Nefertiti: The Book Of The Dead

A review of the book by Nick Drake.

Will those who like crime novels and detective stories like this? I don’t know as it is not a genre I read much?

Nefertiti: The Book Of The Dead, is a mystery set in ancient Egypt, to be solved by a detective with a new modus operandi.

Detective Rahotep of the Medjay, from the from the city of Thebes is drafted, somewhat unwillingly, to Pharaoh Akhenaten’s service in the new city of Akhetaten. He has been summoned to solve a mystery, that the court officials of the king have failed to find an answer to.

If Rahotep fails, it will cost him his life. If he succeeds it may still cost him his life. Just investigating the disappearance of queen Nefertiti might might cost him his life anyway, as forces seek to halt his investigations which might also expose a power struggle within the kingdom.

Those with any familiarity with ancient Egypt will doubtless recognise a good few names in Drake’s book. Even having seen a few fictional movies of the times will be enough for some of the names to be known by readers.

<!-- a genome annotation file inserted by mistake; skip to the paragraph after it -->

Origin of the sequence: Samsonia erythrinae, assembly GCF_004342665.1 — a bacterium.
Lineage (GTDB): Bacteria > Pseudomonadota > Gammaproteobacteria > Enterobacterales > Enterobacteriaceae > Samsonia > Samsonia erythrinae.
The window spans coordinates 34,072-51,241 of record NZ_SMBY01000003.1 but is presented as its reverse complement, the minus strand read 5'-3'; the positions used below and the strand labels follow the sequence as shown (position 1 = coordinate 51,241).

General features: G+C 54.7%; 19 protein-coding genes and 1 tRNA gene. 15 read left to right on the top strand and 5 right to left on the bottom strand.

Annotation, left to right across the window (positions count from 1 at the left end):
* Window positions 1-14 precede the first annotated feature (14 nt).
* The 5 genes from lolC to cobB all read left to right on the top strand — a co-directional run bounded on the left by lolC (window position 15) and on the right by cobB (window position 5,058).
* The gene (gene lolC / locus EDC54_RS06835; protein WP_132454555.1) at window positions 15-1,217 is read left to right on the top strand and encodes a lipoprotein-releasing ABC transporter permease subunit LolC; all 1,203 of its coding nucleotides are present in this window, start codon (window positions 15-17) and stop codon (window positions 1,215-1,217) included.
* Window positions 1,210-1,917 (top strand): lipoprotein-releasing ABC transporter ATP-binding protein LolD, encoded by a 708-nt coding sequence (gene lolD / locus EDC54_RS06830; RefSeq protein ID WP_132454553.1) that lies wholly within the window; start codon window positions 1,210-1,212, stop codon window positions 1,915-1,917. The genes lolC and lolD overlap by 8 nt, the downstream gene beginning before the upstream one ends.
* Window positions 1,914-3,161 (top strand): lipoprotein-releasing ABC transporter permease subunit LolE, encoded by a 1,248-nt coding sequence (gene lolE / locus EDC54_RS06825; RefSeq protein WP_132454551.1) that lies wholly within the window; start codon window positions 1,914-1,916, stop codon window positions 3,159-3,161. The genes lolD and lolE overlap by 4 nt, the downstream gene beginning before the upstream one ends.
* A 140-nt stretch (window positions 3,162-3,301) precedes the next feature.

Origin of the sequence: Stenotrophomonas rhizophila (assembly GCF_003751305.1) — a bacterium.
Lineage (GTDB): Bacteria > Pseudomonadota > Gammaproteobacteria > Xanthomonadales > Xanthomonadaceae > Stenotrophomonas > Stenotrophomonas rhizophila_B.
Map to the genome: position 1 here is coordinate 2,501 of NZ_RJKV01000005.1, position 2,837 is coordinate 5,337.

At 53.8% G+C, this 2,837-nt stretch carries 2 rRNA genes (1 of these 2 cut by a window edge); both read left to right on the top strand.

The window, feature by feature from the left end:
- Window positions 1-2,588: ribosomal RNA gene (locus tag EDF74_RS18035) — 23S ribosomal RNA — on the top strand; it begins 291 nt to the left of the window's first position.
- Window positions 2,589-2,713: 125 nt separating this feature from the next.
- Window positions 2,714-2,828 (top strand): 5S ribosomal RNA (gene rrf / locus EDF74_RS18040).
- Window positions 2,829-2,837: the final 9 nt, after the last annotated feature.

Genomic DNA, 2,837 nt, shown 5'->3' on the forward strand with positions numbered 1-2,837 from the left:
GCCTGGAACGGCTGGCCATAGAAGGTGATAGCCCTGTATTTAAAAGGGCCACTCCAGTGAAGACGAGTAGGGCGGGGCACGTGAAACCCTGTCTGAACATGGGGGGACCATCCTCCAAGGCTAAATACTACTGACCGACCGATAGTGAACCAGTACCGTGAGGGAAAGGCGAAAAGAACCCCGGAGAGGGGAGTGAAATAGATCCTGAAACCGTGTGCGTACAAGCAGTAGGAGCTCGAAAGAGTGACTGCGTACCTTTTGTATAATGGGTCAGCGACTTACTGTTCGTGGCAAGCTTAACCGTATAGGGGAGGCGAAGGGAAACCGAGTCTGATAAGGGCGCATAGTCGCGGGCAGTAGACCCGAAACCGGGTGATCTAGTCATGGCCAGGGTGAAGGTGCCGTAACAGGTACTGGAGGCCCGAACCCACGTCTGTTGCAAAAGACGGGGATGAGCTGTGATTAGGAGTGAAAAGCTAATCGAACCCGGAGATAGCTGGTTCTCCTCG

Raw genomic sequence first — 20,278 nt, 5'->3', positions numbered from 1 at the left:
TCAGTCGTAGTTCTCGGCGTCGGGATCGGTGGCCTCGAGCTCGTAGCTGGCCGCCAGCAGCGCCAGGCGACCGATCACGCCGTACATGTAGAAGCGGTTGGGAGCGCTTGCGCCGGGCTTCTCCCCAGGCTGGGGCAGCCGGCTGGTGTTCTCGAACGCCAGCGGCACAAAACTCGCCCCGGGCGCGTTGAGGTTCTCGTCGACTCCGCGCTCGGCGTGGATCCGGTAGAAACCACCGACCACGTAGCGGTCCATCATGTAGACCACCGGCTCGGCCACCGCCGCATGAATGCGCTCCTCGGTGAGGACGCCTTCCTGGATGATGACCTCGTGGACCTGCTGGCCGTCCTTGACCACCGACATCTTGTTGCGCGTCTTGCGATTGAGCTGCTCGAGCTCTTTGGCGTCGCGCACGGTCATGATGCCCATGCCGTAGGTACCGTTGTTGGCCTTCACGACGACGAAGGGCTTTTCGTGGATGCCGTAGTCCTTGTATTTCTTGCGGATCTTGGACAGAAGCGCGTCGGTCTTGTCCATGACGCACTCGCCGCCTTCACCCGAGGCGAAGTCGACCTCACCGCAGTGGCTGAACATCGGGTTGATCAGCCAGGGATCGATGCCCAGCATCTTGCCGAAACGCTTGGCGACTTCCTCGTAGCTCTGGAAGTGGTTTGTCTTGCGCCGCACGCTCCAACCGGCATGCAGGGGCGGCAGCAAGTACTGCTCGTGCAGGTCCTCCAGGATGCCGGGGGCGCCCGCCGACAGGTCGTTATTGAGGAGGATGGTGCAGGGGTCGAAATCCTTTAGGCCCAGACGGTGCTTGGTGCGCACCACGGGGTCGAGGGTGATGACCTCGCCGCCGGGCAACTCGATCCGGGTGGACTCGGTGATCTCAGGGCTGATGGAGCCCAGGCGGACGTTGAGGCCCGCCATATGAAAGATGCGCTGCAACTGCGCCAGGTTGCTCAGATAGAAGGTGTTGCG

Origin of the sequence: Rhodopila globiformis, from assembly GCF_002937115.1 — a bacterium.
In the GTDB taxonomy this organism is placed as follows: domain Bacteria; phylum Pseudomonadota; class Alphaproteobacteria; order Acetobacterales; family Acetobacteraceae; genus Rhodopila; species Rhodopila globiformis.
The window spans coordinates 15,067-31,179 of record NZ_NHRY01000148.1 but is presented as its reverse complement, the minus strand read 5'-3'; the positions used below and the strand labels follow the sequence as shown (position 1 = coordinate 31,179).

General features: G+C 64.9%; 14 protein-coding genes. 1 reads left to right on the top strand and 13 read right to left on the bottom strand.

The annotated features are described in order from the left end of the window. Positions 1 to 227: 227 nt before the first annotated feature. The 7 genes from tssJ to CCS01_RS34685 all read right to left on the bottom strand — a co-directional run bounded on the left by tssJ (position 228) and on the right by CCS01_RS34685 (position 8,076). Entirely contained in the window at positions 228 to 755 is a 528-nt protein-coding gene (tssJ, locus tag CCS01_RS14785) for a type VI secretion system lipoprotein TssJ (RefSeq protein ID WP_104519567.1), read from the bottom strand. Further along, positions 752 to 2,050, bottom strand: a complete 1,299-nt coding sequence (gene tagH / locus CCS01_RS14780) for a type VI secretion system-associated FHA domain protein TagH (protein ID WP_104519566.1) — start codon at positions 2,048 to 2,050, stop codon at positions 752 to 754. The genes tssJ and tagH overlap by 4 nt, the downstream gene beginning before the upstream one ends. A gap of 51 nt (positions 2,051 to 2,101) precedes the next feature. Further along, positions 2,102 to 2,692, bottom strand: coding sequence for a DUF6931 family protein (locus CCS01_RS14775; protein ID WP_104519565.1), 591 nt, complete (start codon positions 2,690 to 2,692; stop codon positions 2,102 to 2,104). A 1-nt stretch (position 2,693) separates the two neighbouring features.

Based to some extent around historical facts, Nefertiti: the book of the dead is nevertheless a fictional tale. Whilst many of the historical details are undoubtedly right, I found Drake’s use of language to be a little disconcerting occasionally, particularly, when we are ‘listening’ to characters talking with each other, having a conversation. My reviews are subjective, but it seemed that the language of speech related when a conversation took place was too 20th century. You might think differently or even prefer the use of the modern idiom.

Nefertiti: The Book Of Th Dead is book I enjoyed reading, though one which I did not live up to its plaudits and hyperbolae.


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